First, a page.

Sooper Records Gives Back to Chicago
NNAMDÏ, Sen Morimoto, Glenn Curran, KAINA, and Blacker Face, the label’s co-founders and artists, wind up succeeding as activists without thinking too much about it.
This article appears in FLOOD 11: The Action Issue. You can purchase the magazine here. All proceeds benefit NIVA (National Independent Venue Alliance) and their efforts to save independent venues across the United States. #SaveOurStages
While Sooper Records wasn’t necessarily founded with an activist mission statement, the Chicago-based label tends to find themselves speaking up for their community, as well as for national social justice causes. Just a week before this interview took place, Sooper co-founder Sen Morimoto made national headlines over a local controversy. The fallout around the Chicago Department of Cultural Affairs and Special Events (DCASE) censoring Morimoto is a perfect example of why this story felt relevant: This artist-run label and its signees don’t even have to explicitly pursue activism to start conversations and effect change. These are people who, by simply showing how they feel—in and outside their art, on and off stage—do the work automatically.
But back to the controversy: DCASE asked Morimoto to precede his pre-recorded stay-at-home Millennium Park Summer Music Series performance with a statement about Chicago Mayor Lori Lightfoot, who presented the show. Morimoto says that “it seemed crazy to mention the mayor without talking about [her failure to address] some one hundred thousand protestors in Chicago demanding the police be defunded and the Civilian Police Accountability Council [CPAC] enacted.” Because he was asked to censor the message he’d included at the beginning of the performance, he wound up pulling the video from the lineup entirely, ultimately uploading the set to his YouTube channel.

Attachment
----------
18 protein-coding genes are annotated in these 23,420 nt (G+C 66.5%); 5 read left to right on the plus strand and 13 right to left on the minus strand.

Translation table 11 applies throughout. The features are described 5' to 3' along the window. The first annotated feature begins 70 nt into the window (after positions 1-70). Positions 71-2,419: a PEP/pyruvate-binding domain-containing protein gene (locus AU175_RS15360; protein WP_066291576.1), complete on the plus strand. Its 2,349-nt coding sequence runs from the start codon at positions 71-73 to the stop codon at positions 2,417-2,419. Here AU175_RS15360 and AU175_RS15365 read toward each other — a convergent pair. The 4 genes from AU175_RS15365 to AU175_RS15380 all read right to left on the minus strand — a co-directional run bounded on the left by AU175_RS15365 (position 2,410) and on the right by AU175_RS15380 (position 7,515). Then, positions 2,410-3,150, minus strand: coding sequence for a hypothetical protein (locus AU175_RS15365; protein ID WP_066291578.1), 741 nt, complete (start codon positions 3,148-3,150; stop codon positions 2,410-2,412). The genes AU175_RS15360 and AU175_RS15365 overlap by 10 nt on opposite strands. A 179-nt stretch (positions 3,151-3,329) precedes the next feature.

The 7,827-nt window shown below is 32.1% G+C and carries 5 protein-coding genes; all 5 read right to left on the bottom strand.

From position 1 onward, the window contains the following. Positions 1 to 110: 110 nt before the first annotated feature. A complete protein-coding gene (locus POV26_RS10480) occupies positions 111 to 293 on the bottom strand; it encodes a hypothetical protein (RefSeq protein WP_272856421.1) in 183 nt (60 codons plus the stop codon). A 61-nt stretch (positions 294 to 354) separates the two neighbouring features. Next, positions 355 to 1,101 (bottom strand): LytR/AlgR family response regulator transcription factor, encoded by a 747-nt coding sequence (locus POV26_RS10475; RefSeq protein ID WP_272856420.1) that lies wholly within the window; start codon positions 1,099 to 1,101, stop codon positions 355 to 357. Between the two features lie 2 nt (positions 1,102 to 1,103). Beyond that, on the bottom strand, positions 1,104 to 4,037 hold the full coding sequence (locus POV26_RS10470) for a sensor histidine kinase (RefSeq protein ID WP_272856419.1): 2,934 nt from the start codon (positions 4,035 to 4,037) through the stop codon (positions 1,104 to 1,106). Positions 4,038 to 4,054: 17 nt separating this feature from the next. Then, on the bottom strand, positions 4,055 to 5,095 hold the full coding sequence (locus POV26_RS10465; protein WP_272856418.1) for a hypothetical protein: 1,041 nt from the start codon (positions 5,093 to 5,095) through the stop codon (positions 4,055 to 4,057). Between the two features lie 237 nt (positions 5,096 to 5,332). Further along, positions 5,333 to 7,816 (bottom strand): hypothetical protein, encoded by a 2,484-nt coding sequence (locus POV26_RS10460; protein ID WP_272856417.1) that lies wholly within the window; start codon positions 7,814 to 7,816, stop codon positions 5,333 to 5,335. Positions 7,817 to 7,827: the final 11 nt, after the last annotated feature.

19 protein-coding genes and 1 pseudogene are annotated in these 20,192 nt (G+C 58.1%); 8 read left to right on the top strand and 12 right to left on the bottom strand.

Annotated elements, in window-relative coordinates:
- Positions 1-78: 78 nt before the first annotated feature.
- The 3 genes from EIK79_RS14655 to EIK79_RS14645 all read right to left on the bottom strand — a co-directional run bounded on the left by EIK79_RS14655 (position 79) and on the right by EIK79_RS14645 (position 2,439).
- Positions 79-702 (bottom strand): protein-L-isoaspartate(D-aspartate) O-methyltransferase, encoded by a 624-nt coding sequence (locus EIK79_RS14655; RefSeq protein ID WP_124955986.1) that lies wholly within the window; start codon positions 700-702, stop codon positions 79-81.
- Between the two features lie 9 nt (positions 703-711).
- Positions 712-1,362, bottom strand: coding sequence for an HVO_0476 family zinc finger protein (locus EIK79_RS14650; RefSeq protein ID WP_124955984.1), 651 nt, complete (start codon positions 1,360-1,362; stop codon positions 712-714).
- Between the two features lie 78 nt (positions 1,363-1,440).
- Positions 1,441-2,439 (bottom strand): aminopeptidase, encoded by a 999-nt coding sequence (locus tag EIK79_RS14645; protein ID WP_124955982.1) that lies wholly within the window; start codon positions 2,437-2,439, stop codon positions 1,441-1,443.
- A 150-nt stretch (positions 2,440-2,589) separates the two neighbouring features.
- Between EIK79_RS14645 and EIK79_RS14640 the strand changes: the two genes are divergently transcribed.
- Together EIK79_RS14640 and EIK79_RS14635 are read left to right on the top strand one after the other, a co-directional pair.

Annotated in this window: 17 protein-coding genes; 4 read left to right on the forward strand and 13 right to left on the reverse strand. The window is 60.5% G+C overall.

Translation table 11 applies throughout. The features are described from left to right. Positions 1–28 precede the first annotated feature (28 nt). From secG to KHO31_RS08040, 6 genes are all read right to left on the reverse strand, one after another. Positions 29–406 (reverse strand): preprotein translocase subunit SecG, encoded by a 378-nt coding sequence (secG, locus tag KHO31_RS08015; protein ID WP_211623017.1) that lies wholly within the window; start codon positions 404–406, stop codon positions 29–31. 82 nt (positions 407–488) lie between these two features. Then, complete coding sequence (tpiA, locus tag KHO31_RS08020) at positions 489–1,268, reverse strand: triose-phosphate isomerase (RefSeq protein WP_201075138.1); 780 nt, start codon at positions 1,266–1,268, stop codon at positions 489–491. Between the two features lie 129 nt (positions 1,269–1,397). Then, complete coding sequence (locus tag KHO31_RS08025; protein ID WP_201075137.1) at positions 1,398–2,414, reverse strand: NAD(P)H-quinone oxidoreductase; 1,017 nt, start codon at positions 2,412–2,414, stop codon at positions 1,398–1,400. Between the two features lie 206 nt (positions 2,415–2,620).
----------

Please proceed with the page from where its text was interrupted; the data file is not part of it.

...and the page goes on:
“I felt like [my comments were] really tame, and that nothing would happen,” Morimoto says. Nnamdi Ogbonnaya, another Sooper co-founder, agrees: “It was so well-spoken, and it’s just insane that this happened.” Morimoto also ultimately released the audio of his cancelled performance on August’s Bandcamp Friday to benefit the Prison + Neighborhood Arts Project, which connects inmates with teaching artists and scholars, just as Ogbonnoya—better known by the metonym NNAMDÏ—did with his Black Plight EP in June to benefit the Black equity–focused not-for-profit eatChicago and the anti-police violence group Assata’s Daughters.
Ogbonnaya says that “everything colliding” made it clear that he couldn’t go on separating music and activism: “Either you’re all in or all out.” Where previously he funneled his politics into his music—“I’ve written several songs about police brutality against African-Americans and discrimination because I experienced it directly,” he says—he acknowledges that such conscious activist behaviors are relatively new to him.
“Either you’re all in or all out. I’ve written several songs about police brutality against African-Americans and discrimination because I experienced it directly.” —NNAMDÏ
Ogbonnaya, Morimoto, and Sooper’s third co-founder, Glenn Curran, all say they’ve rarely discussed how the label can effect change. One big exception: After George Floyd’s murder, they all asked, in Curran’s words, “What is our social media voice…what’s appropriate there?” Curran recalls that Obgonnaya and Morimoto emphasized the need to “amplify the voices of the people doing the work and putting out the information.”